The applicant has found, according to French patent application No. 08 05913, that a new compound obtained by co-crystallization of vanillin and ethyl vanillin used in a vanillin/ethyl vanillin molar ratio of 2, exhibits unique properties, in particular with regard to its flowability properties and its lack of caking.
Said compound is in the form of a white powder which has a melting point, measured by differential scanning calorimetry, of 60° C.±2° C., different than that of vanillin and ethyl vanillin, of 81° C.±1° C. and 76° C.±1° C., respectively.
It has its own specific X-ray diffraction spectrum, which is different than that of vanillin and ethyl vanillin.
FIG. 1 shows three curves corresponding to the various X-ray diffraction spectra of the new compound of vanillin and ethyl vanillin, of vanillin and of ethyl vanillin.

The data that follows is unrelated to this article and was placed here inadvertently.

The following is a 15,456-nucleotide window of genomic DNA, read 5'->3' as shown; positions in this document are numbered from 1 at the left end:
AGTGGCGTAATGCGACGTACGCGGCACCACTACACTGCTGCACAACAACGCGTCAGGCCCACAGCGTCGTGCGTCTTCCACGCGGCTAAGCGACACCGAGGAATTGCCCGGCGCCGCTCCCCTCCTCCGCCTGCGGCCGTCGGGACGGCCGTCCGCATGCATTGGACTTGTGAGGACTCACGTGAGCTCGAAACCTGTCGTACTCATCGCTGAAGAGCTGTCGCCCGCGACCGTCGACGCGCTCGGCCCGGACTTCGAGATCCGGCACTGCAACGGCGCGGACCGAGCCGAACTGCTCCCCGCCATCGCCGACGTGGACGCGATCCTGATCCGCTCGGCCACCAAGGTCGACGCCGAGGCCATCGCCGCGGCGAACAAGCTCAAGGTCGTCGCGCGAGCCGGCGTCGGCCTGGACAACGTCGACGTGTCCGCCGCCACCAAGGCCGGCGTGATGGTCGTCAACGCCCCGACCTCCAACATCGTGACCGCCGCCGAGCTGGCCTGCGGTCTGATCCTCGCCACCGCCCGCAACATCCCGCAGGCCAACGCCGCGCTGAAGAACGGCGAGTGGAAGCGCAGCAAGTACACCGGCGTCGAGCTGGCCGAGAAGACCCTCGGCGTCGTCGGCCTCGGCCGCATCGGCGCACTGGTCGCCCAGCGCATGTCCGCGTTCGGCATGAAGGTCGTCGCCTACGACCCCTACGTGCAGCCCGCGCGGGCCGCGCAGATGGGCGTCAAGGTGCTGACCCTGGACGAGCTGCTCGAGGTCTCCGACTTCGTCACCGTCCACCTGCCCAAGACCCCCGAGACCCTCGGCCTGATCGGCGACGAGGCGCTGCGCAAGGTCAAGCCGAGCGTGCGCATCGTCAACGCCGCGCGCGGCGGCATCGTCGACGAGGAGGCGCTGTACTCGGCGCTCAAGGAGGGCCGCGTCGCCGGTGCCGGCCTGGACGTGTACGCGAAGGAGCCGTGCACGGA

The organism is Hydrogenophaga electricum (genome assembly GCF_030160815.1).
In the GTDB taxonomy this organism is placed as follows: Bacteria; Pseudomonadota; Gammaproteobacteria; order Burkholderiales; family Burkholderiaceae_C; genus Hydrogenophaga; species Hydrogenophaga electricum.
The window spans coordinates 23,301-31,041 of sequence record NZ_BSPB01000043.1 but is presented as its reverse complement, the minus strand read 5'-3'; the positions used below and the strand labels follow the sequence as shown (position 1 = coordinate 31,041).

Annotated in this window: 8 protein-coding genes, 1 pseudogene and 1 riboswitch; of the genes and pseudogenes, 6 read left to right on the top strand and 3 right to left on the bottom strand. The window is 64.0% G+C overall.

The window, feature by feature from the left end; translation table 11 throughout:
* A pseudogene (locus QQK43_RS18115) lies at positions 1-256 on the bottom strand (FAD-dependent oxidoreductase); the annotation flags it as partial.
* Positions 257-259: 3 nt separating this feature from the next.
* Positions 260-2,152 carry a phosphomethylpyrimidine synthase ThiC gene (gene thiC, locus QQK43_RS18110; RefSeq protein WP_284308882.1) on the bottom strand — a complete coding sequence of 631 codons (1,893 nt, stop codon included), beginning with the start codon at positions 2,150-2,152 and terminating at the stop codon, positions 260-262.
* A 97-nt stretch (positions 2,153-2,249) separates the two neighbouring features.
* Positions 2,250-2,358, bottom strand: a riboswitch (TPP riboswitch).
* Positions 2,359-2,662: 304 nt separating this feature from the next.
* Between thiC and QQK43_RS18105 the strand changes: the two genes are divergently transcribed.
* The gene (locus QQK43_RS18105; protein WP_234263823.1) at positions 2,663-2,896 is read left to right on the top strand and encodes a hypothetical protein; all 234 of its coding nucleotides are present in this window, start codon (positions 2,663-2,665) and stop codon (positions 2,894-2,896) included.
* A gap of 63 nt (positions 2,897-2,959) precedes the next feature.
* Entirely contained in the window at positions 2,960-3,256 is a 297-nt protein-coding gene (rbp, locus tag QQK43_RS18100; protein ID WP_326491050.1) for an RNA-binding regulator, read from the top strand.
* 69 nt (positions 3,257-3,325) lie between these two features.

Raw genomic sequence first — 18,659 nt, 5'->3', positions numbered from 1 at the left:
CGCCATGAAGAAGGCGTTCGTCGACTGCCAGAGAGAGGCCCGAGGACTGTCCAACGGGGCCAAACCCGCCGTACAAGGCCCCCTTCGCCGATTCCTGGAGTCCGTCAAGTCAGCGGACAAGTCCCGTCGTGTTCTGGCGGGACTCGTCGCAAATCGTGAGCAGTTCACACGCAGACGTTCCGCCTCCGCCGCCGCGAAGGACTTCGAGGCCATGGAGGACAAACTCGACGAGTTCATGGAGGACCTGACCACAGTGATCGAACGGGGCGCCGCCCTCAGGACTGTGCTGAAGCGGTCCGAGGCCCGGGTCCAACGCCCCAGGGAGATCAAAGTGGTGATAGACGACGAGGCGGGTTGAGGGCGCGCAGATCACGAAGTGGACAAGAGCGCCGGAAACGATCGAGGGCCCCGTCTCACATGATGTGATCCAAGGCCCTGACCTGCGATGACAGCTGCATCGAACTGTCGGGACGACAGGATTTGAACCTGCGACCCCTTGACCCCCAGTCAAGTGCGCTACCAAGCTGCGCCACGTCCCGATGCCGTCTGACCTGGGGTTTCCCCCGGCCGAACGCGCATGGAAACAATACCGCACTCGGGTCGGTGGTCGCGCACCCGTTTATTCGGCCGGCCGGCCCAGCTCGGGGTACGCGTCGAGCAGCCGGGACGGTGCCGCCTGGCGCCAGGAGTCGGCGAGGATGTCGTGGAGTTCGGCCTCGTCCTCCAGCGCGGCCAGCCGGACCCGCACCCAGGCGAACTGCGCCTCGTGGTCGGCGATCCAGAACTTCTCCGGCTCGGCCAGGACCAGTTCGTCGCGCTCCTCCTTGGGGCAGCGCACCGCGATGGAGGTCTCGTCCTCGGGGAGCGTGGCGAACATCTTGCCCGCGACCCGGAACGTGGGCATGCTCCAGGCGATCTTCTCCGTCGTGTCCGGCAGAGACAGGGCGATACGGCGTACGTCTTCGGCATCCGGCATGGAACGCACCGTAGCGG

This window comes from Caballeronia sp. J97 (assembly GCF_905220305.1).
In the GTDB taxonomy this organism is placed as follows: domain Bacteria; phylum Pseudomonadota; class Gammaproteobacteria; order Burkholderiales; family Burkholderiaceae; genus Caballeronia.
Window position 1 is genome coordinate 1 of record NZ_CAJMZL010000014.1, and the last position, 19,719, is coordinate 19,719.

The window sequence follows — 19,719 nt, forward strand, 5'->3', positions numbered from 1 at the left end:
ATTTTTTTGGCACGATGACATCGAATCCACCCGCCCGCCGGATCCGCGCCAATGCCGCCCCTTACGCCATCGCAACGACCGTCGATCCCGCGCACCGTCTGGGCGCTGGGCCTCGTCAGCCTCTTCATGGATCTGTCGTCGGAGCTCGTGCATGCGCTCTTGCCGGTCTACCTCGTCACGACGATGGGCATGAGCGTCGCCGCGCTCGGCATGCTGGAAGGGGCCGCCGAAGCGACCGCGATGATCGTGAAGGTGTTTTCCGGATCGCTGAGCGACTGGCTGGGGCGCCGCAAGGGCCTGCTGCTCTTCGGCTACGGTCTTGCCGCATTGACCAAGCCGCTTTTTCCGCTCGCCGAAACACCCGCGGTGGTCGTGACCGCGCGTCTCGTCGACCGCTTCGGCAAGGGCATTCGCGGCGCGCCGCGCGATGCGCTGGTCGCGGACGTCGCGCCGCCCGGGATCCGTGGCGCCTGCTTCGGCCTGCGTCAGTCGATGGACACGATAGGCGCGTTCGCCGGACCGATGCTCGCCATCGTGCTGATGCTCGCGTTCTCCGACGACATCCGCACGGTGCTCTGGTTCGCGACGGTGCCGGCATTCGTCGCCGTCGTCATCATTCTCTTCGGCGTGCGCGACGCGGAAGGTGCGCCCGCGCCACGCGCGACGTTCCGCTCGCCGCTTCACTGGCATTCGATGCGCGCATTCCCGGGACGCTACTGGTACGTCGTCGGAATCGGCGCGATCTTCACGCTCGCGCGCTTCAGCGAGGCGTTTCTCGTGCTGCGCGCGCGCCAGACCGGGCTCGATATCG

On the spectrum of the new compound of vanillin and ethyl vanillin, the presence of lines at angles 2θ (°)=20.7-25.6-27.5-28.0 is in particular noted; said lines being absent from the X-ray diffraction spectra of vanillin and of ethyl vanillin.
Another characteristic of said compound is that its X-ray diffraction spectrum does not undergo any significant modification during prolonged storage.
The change in its spectrum was monitored as a function of the storage time at ambient temperature. Over a prolonged storage period (five months), absolutely no modification of the spectrum of the new compound is observed, as demonstrated in FIG. 2.
FIG. 2 shows the change in the X-ray diffraction spectrum of the new compound, as a function of the storage time. It shows three curves corresponding to the various X-ray diffraction spectra of the compound of the invention obtained at time t=0, and then after storage for two months and five months.